The arrival this summer of “Evenings At The Village Gate: John Coltrane With Eric Dolphy” provides a stunning opportunity to hear previously unreleased recordings of the legendary saxophonist John Coltrane playing in a New York jazz club in summer 1961. It’s also a chance to catch him in a restless period of transition, exploring ideas that would take shape as his music evolved with astonishing speed and intensity in the following years.
1961 was the year Coltrane began to experiment with expanded line-ups, moving beyond the quartet configuration that had formed the backbone of previous recordings, and incorporating extra musicians to provide a wider sonic palette. On “Evenings At The Village Gate,” we hear his short-lived quintet featuring pianist McCoy Tyner, bassist Reggie Workman, drummer Elvin Jones and multi-instrumentalist Eric Dolphy on alto sax and bass clarinet – plus, on the only known non-studio recording of “Africa,” the addition of second bassist Art Davis. This was part of Coltrane’s desire to move beyond hard-bop and investigate modal jazz, African influences and the fringes of the new free jazz that had begun to inspire him. Aided by Dolphy’s idiosyncratic, often challenging approach to melody, he was determined to break new ground.
Fast forward to 1965, and Coltrane’s ideas had blossomed into even more unexpected shapes – as witnessed first-hand by drummer Terry Clarke, who today holds the distinction of being one of very few surviving musicians to have shared a stage with Coltrane. Originally from Vancouver, in 1965 20-year-old Clarke was living in San Francisco and playing in the quintet led by alto saxophonist John Handy. Like so many musicians of his generation, his own approach to music had been profoundly impacted by Coltrane’s output. “I was consumed with that band,” he recalls. “For two, three years before I moved, that’s all I listened to. We were all trying to play “Impressions” and “Afro Blue.” When “My Favorite Things” came out, that just levelled all of us, it was so beautiful. We would just devour all that.”
So, when Coltrane came through San Francisco for a week-long engagement at the Jazz Workshop in September that year – the same month Handy’s band cut its critically acclaimed album “Recorded Live at the Monterey Jazz Festival” – Clarke, Handy and bassist Don Thompson made sure they were there in person. But, if they were expecting to catch Coltrane playing with his classic quartet featuring Tyner, Jones and bassist Jimmy Garrison, they were in for a shock: by this time, the band had swollen to include young firebrand Pharoah Sanders on second tenor saxophone and additional bassist Donald Garrett. And it wasn’t just the line-up that had changed. “The music was transitioning then,” says Clarke. “It was free – completely free music – and that was a surprise to me because I was still in love with the way they had played maybe six months before. It was changing so fast that I don’t know if I really liked it, but I was willing to listen.” As it happened, he got to do much more than just listen – when Elvin Jones invited him to sit in on drums for a tune. Though Clarke initially declined the offer, events were taken out of his hands: “I got pushed up on the bandstand,” he chuckles.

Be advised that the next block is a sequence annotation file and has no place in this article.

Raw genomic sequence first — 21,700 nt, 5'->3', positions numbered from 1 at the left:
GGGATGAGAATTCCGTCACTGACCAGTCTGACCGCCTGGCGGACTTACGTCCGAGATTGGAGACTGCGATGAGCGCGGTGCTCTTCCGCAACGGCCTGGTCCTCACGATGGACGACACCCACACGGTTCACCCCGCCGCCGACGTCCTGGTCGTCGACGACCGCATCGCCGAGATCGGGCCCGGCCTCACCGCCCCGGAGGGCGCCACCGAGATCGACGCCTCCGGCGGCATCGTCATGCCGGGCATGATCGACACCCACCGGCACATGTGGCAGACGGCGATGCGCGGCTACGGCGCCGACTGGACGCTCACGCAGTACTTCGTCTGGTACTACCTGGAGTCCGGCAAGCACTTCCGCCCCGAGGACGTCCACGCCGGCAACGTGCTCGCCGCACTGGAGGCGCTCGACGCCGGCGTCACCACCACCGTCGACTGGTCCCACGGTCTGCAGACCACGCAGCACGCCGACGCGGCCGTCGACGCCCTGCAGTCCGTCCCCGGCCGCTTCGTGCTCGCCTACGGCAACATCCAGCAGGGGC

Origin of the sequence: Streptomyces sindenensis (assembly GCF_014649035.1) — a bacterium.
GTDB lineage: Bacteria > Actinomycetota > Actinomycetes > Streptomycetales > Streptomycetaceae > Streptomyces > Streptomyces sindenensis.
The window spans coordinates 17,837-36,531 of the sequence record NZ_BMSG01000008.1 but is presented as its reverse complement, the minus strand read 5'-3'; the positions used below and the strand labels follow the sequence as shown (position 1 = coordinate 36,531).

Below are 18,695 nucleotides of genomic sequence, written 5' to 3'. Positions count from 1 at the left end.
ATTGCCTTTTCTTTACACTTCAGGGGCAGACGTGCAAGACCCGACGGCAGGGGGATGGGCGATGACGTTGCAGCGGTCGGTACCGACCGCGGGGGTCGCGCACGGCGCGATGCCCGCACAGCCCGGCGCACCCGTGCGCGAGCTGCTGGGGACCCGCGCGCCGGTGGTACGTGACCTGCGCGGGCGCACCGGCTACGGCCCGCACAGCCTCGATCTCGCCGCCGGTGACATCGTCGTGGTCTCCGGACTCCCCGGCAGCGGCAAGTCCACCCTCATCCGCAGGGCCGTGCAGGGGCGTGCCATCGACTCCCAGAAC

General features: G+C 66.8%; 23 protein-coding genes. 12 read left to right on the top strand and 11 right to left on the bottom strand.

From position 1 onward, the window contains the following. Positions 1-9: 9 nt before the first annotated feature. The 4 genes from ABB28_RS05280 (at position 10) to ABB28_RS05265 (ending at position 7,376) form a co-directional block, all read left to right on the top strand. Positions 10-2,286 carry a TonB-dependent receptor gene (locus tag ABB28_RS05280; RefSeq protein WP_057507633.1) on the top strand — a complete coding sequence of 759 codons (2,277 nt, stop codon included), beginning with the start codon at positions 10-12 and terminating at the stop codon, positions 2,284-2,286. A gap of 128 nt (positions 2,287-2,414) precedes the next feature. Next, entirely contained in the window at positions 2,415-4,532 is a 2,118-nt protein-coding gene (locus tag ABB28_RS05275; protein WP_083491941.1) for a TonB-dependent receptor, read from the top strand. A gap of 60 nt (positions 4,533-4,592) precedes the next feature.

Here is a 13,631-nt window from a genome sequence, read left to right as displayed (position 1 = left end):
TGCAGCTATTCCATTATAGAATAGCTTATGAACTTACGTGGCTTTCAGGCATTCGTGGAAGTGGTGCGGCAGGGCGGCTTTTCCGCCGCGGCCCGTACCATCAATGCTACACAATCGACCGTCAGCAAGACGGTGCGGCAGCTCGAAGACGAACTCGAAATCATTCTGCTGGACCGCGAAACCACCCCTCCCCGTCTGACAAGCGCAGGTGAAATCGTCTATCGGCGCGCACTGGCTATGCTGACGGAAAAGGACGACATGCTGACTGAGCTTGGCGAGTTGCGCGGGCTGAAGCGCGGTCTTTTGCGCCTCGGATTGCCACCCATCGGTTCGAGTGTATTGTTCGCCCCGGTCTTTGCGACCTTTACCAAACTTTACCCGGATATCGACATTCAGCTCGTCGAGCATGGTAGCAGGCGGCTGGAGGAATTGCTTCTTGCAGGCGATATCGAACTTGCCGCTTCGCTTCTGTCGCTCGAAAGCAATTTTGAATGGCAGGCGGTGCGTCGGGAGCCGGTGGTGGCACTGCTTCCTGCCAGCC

What happened next is indelibly etched in his memory: “They started to play free again and I didn’t quite know how to do that, so I started playing a tempo, which was kind of against what they were already doing. Within about a millisecond, John Coltrane started playing with me, in time, and took off. The feeling he played with was absolutely astonishing. It was so effortless. McCoy was on my left and even he started reluctantly playing some rhythmical figures against what I was doing. Jimmy Garrison joined in and we played that way for a while. I just played my ass off. It was 10 minutes of my life, but it felt eternal. I can still feel what it felt like. There I was, playing this drum set that I’d been listening to for years. It was completely overwhelming.”
For Clarke, it wasn’t just a musical adventure. It was also a chance to experience the great generosity of spirit that Coltrane famously extended towards younger players. “John was beginning to feel that he wanted to invite everybody to play, like it’s a family,” he recalls. “Everybody was welcome to come up and play. This kind of communal thing was beginning to happen. Another guy jumped on the drums right after me and after he left maybe another guy. John wanted everybody to be involved. He was a very soft-spoken man. He’d walk in the room and all of a sudden everything got calm. That’s what was on the bandstand. He was a very gentle soul.”
Daniel Spicer is a Brighton-based writer, broadcaster and poet with bylines in The Wire, Jazzwise, Songlines and The Quietus. He’s the author of a book on Turkish psychedelic music and an anthology of articles from the Jazzwise archives.
Header image: Francis Wolff Collection / Blue Note Records